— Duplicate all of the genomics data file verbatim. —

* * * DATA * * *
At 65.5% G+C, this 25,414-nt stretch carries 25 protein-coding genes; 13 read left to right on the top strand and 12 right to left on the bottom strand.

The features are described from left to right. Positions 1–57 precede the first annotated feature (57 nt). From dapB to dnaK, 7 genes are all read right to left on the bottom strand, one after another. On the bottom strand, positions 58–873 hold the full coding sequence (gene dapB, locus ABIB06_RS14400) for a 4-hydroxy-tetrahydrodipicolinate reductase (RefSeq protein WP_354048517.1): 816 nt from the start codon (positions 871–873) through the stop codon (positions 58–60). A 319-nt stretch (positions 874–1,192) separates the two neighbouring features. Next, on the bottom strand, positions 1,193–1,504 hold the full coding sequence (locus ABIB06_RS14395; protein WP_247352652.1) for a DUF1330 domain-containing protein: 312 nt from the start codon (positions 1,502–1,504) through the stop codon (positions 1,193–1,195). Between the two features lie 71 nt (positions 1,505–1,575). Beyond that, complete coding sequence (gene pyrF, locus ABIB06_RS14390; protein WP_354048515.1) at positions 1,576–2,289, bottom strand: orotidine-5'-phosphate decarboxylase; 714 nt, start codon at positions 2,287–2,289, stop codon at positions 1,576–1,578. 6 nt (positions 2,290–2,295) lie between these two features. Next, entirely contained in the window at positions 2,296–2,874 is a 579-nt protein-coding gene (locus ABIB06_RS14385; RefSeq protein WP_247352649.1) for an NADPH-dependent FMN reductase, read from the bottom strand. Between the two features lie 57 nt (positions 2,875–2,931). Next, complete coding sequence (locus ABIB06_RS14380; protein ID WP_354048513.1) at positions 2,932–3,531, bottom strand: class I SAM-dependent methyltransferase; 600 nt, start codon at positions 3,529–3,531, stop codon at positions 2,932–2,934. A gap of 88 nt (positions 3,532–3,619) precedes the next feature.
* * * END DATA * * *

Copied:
At 65.5% G+C, this 25,414-nt stretch carries 25 protein-coding genes; 13 read left to right on the top strand and 12 right to left on the bottom strand.

The features are described from left to right. Positions 1–57 precede the first annotated feature (57 nt). From dapB to dnaK, 7 genes are all read right to left on the bottom strand, one after another. On the bottom strand, positions 58–873 hold the full coding sequence (gene dapB, locus ABIB06_RS14400) for a 4-hydroxy-tetrahydrodipicolinate reductase (RefSeq protein WP_354048517.1): 816 nt from the start codon (positions 871–873) through the stop codon (positions 58–60). A 319-nt stretch (positions 874–1,192) separates the two neighbouring features. Next, on the bottom strand, positions 1,193–1,504 hold the full coding sequence (locus ABIB06_RS14395; protein WP_247352652.1) for a DUF1330 domain-containing protein: 312 nt from the start codon (positions 1,502–1,504) through the stop codon (positions 1,193–1,195). Between the two features lie 71 nt (positions 1,505–1,575). Beyond that, complete coding sequence (gene pyrF, locus ABIB06_RS14390; protein WP_354048515.1) at positions 1,576–2,289, bottom strand: orotidine-5'-phosphate decarboxylase; 714 nt, start codon at positions 2,287–2,289, stop codon at positions 1,576–1,578. 6 nt (positions 2,290–2,295) lie between these two features. Next, entirely contained in the window at positions 2,296–2,874 is a 579-nt protein-coding gene (locus ABIB06_RS14385; RefSeq protein WP_247352649.1) for an NADPH-dependent FMN reductase, read from the bottom strand. Between the two features lie 57 nt (positions 2,875–2,931). Next, complete coding sequence (locus ABIB06_RS14380; protein ID WP_354048513.1) at positions 2,932–3,531, bottom strand: class I SAM-dependent methyltransferase; 600 nt, start codon at positions 3,529–3,531, stop codon at positions 2,932–2,934. A gap of 88 nt (positions 3,532–3,619) precedes the next feature.